Analysis: Financial Times Says GOOG Has Detailed Plans To Close China Search
Richard Waters at the Financial Times, reports that a source "familiar with the company's thinking" has told him that Google is 99.9 percent certain it will close its Chinese search service.
...the company is likely to take some time to follow through with the plan as it seeks an orderly closure and takes steps to protect local employees from retaliation by the authorities, the person familiar with its position said.
Google is also seeking ways to keep its other operations in China going, although some executives fear that a backlash from the Chinese authorities could make it almost impossible to keep a presence in the country.
Foremski's Take: The move was expected following yesterday's remarks by a senior Chinese government official that censoring the Internet was vital for public stability.
It also shows that there is a deep division within the ranks of Google's leadership. Eric Schmidt, the CEO, has repeatedly said that Google is committed to China. But he was unable to persuade Larry Page and Sergey Brin, the co-founders, from separating their concerns about censoring Internet search results in China, from Google's business in China.
It is unlikely that Google can maintain operations within China because any foreign business requires the approval of the Chinese government. Google has shown itself to be in opposition to the Chinese government -- this is an untenable position.
This also means that Google will unlikely be able to take part in joint ventures with others in China. In early February, Reuters reported that Google is a member of a consortium led by Disney, to buy a large stake in Bus Online, a large Chinese advertising company. It's difficult to see how this deal will go through with Google as a member, if it is an opponent to the government's censorship.
This means Google is barred from the world's largest and fastest growing Internet market.
The McKinsey Quarterly just published an article titled: "China's Internet obsession" [free registration] looking at the market Google would leave behind.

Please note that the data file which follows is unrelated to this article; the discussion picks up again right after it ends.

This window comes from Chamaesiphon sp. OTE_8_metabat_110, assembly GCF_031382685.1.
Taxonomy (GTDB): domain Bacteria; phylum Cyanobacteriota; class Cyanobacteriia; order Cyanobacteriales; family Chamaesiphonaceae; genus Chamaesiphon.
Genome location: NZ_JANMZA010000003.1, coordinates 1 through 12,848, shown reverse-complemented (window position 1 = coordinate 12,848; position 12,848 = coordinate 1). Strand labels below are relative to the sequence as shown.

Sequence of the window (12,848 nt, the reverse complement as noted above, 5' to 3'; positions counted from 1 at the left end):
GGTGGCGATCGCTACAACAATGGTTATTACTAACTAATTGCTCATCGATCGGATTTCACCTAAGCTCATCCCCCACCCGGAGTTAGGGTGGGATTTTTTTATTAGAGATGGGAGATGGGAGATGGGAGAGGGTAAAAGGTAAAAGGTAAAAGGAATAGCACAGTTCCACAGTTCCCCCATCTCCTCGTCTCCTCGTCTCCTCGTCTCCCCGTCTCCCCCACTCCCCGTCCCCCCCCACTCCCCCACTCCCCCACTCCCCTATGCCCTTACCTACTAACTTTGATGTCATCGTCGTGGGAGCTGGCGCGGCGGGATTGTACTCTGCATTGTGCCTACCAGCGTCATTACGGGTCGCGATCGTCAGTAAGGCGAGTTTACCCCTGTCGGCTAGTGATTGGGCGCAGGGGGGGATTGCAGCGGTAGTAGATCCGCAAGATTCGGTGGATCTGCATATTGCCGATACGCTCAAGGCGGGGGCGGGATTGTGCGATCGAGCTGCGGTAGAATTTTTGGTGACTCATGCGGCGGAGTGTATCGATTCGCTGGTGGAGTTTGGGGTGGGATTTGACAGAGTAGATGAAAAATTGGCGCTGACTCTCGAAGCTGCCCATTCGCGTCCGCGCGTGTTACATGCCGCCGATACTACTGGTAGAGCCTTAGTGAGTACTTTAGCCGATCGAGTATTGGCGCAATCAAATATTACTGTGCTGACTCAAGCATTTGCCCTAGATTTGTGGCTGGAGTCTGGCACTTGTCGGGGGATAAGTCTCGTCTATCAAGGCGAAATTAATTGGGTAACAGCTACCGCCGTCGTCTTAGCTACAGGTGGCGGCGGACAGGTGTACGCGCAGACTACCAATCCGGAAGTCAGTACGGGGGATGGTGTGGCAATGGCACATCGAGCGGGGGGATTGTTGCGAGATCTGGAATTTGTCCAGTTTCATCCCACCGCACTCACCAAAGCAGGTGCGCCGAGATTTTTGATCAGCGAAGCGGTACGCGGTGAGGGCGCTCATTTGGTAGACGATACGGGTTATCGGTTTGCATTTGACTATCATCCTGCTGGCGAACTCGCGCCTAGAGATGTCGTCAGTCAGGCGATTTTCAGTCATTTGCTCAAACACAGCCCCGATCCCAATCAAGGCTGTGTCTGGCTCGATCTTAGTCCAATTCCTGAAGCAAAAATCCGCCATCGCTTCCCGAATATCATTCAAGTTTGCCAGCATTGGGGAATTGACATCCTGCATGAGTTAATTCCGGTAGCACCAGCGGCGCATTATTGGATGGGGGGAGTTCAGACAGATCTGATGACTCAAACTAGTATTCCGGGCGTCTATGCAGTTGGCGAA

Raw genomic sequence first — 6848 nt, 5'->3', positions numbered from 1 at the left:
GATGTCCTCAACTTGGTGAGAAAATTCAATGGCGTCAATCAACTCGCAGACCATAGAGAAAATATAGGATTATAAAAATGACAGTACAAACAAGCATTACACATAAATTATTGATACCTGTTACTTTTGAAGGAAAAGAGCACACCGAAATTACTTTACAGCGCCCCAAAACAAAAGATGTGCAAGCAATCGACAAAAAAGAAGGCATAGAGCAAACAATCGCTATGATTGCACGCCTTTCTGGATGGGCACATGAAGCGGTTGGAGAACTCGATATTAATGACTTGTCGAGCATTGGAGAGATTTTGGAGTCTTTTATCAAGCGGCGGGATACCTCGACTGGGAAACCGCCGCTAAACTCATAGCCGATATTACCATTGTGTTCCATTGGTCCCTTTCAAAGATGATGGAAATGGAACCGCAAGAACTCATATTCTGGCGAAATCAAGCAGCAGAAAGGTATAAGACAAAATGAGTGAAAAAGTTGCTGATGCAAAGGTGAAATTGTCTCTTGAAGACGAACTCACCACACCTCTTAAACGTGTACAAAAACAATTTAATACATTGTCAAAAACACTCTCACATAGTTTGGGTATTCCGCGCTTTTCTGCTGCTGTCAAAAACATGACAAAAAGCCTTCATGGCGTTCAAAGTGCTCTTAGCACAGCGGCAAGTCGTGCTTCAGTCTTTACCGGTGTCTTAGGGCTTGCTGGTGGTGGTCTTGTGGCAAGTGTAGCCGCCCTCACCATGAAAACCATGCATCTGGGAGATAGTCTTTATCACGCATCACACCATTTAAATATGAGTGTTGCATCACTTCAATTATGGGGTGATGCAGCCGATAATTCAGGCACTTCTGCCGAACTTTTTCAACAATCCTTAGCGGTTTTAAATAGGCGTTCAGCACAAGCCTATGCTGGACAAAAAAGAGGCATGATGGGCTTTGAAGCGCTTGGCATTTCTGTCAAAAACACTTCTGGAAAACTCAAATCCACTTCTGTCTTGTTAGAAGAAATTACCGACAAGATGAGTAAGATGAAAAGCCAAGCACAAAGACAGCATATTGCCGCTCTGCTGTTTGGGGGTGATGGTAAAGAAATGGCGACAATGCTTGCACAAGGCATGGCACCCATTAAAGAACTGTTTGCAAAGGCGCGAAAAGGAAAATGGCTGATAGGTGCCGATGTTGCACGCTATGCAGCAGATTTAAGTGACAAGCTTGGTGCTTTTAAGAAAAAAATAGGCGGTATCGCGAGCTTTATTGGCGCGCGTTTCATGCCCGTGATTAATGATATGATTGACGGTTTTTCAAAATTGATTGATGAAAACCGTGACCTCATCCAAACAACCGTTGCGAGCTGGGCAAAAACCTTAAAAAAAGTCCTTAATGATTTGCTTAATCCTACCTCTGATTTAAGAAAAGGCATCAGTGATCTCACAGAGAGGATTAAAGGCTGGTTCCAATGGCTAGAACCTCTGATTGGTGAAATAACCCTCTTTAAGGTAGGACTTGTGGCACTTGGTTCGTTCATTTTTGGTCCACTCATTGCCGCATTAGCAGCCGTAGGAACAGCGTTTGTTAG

Here are some extracts:
...by the end of 2009, the number of Internet users in China had touched 384 million, more than the entire population of the United States. That's an increase of around 50 percent over 2008. Moreover, 233 million Chinese--twice as many as in the previous year--accessed the Net on handheld devices, partly because China's cellular providers started offering 3G services widely last year.
People in the 60 largest cities in China spend around 70 percent of their leisure time on the Internet, according to a survey we conducted in 2009. In smaller towns, the corresponding number is 50 percent. The PC is fast replacing the TV set as an entertainment hub...
One in five consumers between the ages of 18 and 44 won't purchase a product or service without first researching it on the Internet. They shop online at auction Web sites such as Taobao, paying for products and services with prepaid Taobao cards that the post offices sell for a small commission. The volume of e-commerce in China more than doubled last year.
Seismic changes are likely to take place in the Chinese consumer market because of the Internet--and we aren't talking just about the fact that 50 million Chinese may soon have to stop using their favorite search engine, Google.
Too bad for Google it is absent from such a vital market. It's a huge blow to its business and future strategy.
But it is a bold move.
Google's founders see the issue of Internet censorship as being important enough to give up its China business. They've put a huge price on the importance of Internet freedoms -- and that's commendable.
But what future is there for Eric Schmidt? There's a big division between him and Messrs Page and Brin.
- - -